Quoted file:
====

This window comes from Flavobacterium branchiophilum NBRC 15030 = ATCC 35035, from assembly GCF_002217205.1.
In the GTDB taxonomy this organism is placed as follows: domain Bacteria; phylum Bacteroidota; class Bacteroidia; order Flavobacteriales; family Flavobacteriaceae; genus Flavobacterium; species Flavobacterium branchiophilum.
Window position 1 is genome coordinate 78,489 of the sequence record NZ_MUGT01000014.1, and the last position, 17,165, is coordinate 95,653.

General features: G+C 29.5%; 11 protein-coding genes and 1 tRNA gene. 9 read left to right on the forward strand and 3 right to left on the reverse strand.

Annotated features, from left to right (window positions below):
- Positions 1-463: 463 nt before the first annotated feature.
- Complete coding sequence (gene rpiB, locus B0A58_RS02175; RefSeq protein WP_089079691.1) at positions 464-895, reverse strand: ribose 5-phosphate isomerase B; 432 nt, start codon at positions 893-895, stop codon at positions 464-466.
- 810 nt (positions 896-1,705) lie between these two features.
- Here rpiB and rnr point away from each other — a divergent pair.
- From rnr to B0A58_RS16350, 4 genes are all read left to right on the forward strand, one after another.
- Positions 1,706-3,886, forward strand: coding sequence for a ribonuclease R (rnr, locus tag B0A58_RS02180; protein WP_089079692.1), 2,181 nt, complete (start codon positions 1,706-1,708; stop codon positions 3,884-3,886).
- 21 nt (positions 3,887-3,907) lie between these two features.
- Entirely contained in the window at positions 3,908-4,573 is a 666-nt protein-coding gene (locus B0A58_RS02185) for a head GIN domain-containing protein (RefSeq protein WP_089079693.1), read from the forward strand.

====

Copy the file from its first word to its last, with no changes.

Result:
This window comes from Flavobacterium branchiophilum NBRC 15030 = ATCC 35035, from assembly GCF_002217205.1.
In the GTDB taxonomy this organism is placed as follows: domain Bacteria; phylum Bacteroidota; class Bacteroidia; order Flavobacteriales; family Flavobacteriaceae; genus Flavobacterium; species Flavobacterium branchiophilum.
Window position 1 is genome coordinate 78,489 of the sequence record NZ_MUGT01000014.1, and the last position, 17,165, is coordinate 95,653.

General features: G+C 29.5%; 11 protein-coding genes and 1 tRNA gene. 9 read left to right on the forward strand and 3 right to left on the reverse strand.

Annotated features, from left to right (window positions below):
- Positions 1-463: 463 nt before the first annotated feature.
- Complete coding sequence (gene rpiB, locus B0A58_RS02175; RefSeq protein WP_089079691.1) at positions 464-895, reverse strand: ribose 5-phosphate isomerase B; 432 nt, start codon at positions 893-895, stop codon at positions 464-466.
- 810 nt (positions 896-1,705) lie between these two features.
- Here rpiB and rnr point away from each other — a divergent pair.
- From rnr to B0A58_RS16350, 4 genes are all read left to right on the forward strand, one after another.
- Positions 1,706-3,886, forward strand: coding sequence for a ribonuclease R (rnr, locus tag B0A58_RS02180; protein WP_089079692.1), 2,181 nt, complete (start codon positions 1,706-1,708; stop codon positions 3,884-3,886).
- 21 nt (positions 3,887-3,907) lie between these two features.
- Entirely contained in the window at positions 3,908-4,573 is a 666-nt protein-coding gene (locus B0A58_RS02185) for a head GIN domain-containing protein (RefSeq protein WP_089079693.1), read from the forward strand.